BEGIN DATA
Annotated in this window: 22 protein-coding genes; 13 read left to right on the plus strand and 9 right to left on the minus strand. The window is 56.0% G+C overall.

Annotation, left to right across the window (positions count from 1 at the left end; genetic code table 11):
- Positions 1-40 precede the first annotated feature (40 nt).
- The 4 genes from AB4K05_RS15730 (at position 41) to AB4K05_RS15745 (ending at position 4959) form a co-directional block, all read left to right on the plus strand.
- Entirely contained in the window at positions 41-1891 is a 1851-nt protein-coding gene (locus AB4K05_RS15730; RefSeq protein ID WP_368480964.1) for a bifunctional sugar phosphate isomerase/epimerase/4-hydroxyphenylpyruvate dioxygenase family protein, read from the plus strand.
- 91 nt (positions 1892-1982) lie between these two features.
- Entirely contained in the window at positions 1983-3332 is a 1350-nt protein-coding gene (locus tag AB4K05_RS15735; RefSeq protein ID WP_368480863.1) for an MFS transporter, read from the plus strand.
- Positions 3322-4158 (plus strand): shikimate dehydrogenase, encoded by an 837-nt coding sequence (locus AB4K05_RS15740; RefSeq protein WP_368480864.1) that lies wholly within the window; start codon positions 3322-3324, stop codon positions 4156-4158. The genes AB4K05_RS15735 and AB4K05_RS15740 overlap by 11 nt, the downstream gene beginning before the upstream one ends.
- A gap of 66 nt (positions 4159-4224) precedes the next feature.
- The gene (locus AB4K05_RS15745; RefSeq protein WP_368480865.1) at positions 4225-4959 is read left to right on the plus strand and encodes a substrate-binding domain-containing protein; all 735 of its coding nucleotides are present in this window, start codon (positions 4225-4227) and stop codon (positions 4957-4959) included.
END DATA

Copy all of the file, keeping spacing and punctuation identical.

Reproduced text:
Annotated in this window: 22 protein-coding genes; 13 read left to right on the plus strand and 9 right to left on the minus strand. The window is 56.0% G+C overall.

Annotation, left to right across the window (positions count from 1 at the left end; genetic code table 11):
- Positions 1-40 precede the first annotated feature (40 nt).
- The 4 genes from AB4K05_RS15730 (at position 41) to AB4K05_RS15745 (ending at position 4959) form a co-directional block, all read left to right on the plus strand.
- Entirely contained in the window at positions 41-1891 is a 1851-nt protein-coding gene (locus AB4K05_RS15730; RefSeq protein ID WP_368480964.1) for a bifunctional sugar phosphate isomerase/epimerase/4-hydroxyphenylpyruvate dioxygenase family protein, read from the plus strand.
- 91 nt (positions 1892-1982) lie between these two features.
- Entirely contained in the window at positions 1983-3332 is a 1350-nt protein-coding gene (locus tag AB4K05_RS15735; RefSeq protein ID WP_368480863.1) for an MFS transporter, read from the plus strand.
- Positions 3322-4158 (plus strand): shikimate dehydrogenase, encoded by an 837-nt coding sequence (locus AB4K05_RS15740; RefSeq protein WP_368480864.1) that lies wholly within the window; start codon positions 3322-3324, stop codon positions 4156-4158. The genes AB4K05_RS15735 and AB4K05_RS15740 overlap by 11 nt, the downstream gene beginning before the upstream one ends.
- A gap of 66 nt (positions 4159-4224) precedes the next feature.
- The gene (locus AB4K05_RS15745; RefSeq protein WP_368480865.1) at positions 4225-4959 is read left to right on the plus strand and encodes a substrate-binding domain-containing protein; all 735 of its coding nucleotides are present in this window, start codon (positions 4225-4227) and stop codon (positions 4957-4959) included.